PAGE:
Drospirenone, again — but this time produced in a surprisingly different way

Case No. S2015_002 ¦ Decision of 20 August 2015 ¦ “Abweisung vorsorgliche Massnahmen; Verletzungshandlung nicht glaubhaft gemacht”

This is yet another case relating to the contraceptive drospirenone. See this Blog here, here and here for details on an earlier case (with different parties) and relevant background information.

Drospirenone
Drospirenone

The plaintiff again sought for preliminary injunctive relief and invoked two European patents: EP 1 149 840 B2, which had already been at stake in the earlier case; and  — for the first time — the only recently granted EP 2 168 974 B1 (a divisional of EP’840). Both patents relate to methods for the production of drospirenone (DRSP), a compound used in contraceptives (birth control pills).

Plaintiff (1) is the registered proprietor of the Swiss part of EP’840, i.e. Bayer Pharma AG. Plaintiff (2) is the registered proprietor of the Swiss part of EP’974, i.e. Bayer Intellectual Property GmbH.

The independent claims of EP’840 and EP’974 only differ slightly. The single claim of EP’974 reads as follows:

Process for preparing drospirenone from [well, let’s call it ‘precursor A’] in isolated form by water elimination.

On the other hand, the single claim of EP’840 reads as follows:

Process for preparing drospirenone by water elimination from [precursor A] through addition of p-toluenesulphonic acid to [precursor A].

EP’974 thus requires [precursor A] in isolated form, but is not limited to a certain catalyst for water elimination. To the contrary, EP’840 explicitly recites p-toluenesulphonic acid as the catalyst, but does not require the isolated form of [precursor A].

From the details given in the decision, it is evident that the defendant is Spirig HealthCare AG. The three products concerned are Sue 20, Sue 30 and Suzanne:

Reasoning presented by the plaintiffs as to why these products are infringing both EP’840 and EP’974 was an intricate issue: From a LOT number imprinted on the blisters, it was concluded that the Spanish company Laboratorios Léon Farma S.A. was the manufacturer. In turn, this company allegedly obtained drospirenone inter alia from the Italian company Industriale Chimica s.r.l.; both companies are parties in opposition proceedings re EP’974 at the EPO (see EPO register). Moreover, it has been alleged based on information from parallel proceedings in Germany, Spain and Switzerland that the method for manufacturing the drospirenone used by Industriale Chimica s.r.l. was as follows:

Allegedly used method of manufacturing drospirenone
Allegedly used method of manufacturing drospirenone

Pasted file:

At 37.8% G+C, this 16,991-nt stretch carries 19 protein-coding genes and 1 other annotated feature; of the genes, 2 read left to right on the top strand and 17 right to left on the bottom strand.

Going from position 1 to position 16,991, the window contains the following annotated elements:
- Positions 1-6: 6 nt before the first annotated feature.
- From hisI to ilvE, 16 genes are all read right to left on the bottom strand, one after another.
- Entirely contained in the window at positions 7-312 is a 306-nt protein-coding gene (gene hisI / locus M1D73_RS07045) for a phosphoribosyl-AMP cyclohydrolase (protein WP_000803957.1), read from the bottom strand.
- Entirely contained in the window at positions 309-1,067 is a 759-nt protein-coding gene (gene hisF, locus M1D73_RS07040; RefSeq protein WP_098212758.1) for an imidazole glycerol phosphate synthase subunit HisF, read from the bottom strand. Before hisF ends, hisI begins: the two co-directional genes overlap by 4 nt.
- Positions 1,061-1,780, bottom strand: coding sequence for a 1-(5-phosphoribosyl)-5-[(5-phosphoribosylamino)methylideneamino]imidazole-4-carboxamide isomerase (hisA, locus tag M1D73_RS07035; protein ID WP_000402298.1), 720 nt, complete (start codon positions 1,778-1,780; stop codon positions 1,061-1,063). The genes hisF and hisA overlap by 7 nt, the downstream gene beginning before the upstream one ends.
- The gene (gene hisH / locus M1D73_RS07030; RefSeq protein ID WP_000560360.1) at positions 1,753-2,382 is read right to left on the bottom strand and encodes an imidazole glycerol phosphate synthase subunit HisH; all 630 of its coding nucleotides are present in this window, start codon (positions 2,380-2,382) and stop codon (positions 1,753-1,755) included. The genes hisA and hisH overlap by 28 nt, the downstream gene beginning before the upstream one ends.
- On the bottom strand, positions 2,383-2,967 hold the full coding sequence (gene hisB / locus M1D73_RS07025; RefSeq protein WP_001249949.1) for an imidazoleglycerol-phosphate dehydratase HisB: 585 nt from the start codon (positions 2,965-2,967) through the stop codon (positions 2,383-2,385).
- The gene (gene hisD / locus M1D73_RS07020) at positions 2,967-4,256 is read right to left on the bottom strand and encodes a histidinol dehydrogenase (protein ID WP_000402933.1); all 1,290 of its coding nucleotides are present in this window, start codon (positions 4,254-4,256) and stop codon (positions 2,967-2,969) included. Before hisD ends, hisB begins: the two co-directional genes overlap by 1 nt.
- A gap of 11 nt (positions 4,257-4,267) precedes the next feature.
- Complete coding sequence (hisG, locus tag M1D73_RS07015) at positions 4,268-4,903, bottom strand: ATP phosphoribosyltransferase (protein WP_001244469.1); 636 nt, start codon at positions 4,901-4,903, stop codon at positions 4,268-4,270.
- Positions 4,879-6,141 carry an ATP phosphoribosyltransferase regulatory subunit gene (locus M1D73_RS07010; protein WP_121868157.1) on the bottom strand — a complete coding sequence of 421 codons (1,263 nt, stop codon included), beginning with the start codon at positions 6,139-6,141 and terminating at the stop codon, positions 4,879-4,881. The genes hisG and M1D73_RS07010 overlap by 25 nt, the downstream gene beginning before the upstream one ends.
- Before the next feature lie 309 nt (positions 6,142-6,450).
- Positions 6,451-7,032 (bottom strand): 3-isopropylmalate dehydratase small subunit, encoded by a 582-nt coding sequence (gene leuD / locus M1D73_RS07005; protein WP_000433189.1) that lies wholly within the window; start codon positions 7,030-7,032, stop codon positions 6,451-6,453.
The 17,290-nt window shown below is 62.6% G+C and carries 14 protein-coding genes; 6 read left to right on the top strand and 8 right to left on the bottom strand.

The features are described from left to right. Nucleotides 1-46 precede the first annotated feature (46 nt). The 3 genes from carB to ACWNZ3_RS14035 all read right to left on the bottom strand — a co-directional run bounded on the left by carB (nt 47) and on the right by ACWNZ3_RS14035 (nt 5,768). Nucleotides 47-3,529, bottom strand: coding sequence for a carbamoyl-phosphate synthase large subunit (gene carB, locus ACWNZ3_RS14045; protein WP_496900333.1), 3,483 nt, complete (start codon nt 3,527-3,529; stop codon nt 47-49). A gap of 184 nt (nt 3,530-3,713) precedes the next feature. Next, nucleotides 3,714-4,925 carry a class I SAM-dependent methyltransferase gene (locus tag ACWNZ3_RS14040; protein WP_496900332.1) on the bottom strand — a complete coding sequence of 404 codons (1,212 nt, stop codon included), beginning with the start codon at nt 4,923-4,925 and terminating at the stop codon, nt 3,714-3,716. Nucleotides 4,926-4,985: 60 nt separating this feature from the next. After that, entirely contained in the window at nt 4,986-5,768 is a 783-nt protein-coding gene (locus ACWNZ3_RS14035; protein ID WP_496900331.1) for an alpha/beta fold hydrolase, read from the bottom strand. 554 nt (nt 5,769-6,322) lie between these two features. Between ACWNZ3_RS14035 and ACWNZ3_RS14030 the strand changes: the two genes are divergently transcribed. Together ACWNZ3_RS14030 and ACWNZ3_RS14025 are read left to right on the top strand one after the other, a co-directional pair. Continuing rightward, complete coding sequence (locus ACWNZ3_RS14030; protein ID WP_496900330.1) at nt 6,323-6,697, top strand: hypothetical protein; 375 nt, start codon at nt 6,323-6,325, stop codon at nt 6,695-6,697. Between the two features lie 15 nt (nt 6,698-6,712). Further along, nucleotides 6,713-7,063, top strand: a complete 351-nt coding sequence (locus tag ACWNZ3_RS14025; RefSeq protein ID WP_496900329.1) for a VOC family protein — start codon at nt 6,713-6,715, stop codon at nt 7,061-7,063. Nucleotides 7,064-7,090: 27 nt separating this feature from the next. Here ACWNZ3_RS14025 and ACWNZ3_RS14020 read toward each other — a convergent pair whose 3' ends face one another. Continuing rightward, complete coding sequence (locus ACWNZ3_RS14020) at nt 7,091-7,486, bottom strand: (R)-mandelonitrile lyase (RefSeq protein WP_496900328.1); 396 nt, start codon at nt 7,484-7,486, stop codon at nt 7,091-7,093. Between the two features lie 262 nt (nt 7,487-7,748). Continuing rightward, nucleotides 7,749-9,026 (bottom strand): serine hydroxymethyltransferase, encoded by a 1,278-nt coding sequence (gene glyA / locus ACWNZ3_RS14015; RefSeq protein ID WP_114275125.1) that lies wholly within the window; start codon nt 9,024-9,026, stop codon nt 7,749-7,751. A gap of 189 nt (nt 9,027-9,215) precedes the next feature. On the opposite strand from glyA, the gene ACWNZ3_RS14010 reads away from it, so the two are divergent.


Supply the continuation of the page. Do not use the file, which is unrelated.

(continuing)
This was a non-starter. The defendant denied that the method outlined above had been used. Rather, defendant argued that a one-step palladium-catalyzed synthesis was used:

Palladium-catalyzed one-step synthesis of drospirenone
Palladium-catalyzed one-step synthesis of drospirenone

The defendant even provided exhaustive evidence in support of this synthesis being used, i.e. purchase orders, declarations of personnel of both Laboratorios Léon Farma S.A. and Industriale Chimica s.r.l., as well as an excerpt from the “Drug Master File Drospirenone D., Module 999: Description of manufacturing process and process controls”.

Plaintiffs did not allege that the one-step palladium-catalyzed synthesis would infringe EP’840 and EP’974. Rather, only the actual use of the palladium-catalyzed synthesis was disputed. Plaintiffs argued that defendant’s documentation had not been approved by an independent third party. Moreover, the palladium-catalyzed synthesis would be too expensive and more difficult to handle, for security reasons.

The FPC held that the documentation provided by the defendant in support of the palladium-catalyzed reaction was credible. Plaintiffs’ suspicion of false testimony was held unfounded, as well as the arguments with respect to the feasibility of the palladium-catalyzed process for cost and security reasons.

Consequently, the plaintiffs have failed to furnish prima facie evidence for a patent infringement. To the contrary, defendant’s documentation was held to credibly establish a case of non-infringement, by prima facie evidence. The plaintiffs’ request for interim injunctive relief was thus dismissed.

Reported by Martin WILMING

— BIBLIOGRAPHY —

Case No. S2015_002 ¦ Decision of 20 August 2015 ¦ “Abweisung vorsorgliche Massnahmen; Verletzungshandlung nicht glaubhaft gemacht”

(1) Bayer Pharma AG
(2) Bayer Intellectual Property GmbH
./.
Spirig HealthCare AG

Subject(s):

  • Infringement
  • Interim injunctions
  • Drospirenon II

Board of Judges:

  • Dr. Dieter BRÄNDLE (President)
  • Dr. Tobias BREMI (Reporting Judge)
  • Dr. Erich WÄCKERLIN

Representative(s) of Plaintiff:

  • Dr. Michael RITSCHER (MLL)
  • Dr. Simon HOLZER (MLL)
  • Gregor KÖNIG (KSVR), assisting in patent matters

Representative(s) of Defendant:

— DECISION IN FULL —

Download (PDF, 214KB)

— BE ON THE KNOW —

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